Leading WRC Washington is set to make some deep staff cuts, reports the Washington Post. The layoffs at the NBC O&O will mostly involve writers, editors and technicians as the station shifts to the controversial “content center” model.
Writes Paul Farhi:
WRC, under budget-cutting orders from its parent company, NBC Universal, is reshaping its news-gathering operations in a way that blends several jobs into one and erases the distinctions among some job categories for the first time.
In its new operation, dubbed a “content center,” writers will edit news footage for the first time, and editors will also write news copy. Under the new system, some 30 or so “content producers” will produce news that appears on all of the station’s “platforms” — its TV broadcasts and Web site, or via mobile devices and other venues, such as stadium scoreboards and TVs at gas-station pumps.
Writing and editing were formerly separate jobs, but WRC’s new contract with the American Federation of Television and Radio Artists permits the station to merge them. AFTRA is the union that represents WRC’s writers and producers.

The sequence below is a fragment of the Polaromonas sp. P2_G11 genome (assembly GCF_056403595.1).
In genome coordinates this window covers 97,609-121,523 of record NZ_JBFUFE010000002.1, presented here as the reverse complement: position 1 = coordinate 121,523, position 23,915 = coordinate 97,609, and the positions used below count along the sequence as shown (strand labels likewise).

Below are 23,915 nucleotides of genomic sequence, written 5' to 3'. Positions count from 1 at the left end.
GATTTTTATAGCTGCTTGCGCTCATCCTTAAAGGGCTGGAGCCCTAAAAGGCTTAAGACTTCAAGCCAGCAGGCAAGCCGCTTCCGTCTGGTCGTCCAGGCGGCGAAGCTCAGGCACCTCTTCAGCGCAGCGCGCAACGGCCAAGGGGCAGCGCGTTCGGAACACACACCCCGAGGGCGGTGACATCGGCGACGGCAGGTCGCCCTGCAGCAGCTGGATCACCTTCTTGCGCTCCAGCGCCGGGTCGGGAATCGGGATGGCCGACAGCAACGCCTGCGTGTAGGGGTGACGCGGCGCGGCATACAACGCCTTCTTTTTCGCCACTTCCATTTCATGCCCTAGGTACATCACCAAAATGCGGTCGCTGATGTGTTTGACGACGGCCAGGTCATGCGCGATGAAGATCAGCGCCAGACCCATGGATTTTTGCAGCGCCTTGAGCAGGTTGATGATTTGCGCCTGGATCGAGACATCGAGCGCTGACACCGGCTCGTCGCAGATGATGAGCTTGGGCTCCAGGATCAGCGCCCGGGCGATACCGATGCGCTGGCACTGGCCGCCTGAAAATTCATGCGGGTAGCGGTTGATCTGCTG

WRC President and General Manager Michael Jack acknowledged that the reorganization would lead to some reduction in the station’s newsroom, but declined to offer specifics. He disputed comments by several employees who said the newsroom would shrink by about 30 percent once a complicated series of layoffs, buyouts, early retirements and reassignments is completed over the next few months.
Jack said he didn’t expect viewers to notice any difference, but longtime anchor Joe Krebs has his doubts.
“The bottom line is, fewer people are going to be doing more work for less money. I’m concerned for the quality of what we produce. When you have people doing more things for more platforms, and you have greater time constraints and workloads, the question is: How do you do as good a job as you did in the past? That remains to be seen.”
Michael Malone, senior content producer at B+C/Multichannel News, covers network programming, including entertainment, news and sports on broadcast, cable and streaming; and local broadcast television. He hosts the podcasts Busted Pilot, about what’s new in television, and Series Business, a chat with the creator of a new program, and writes the column “The Watchman.” He joined B+C in 2005. His journalism has also appeared in The New York Times, The Philadelphia Inquirer, Playboy and New York magazine.
The smarter way to stay on top of broadcasting and cable industry. Sign up below.
Thank you for signing up to Broadcasting & Cable. You will receive a verification email shortly.
There was a problem. Please refresh the page and try again.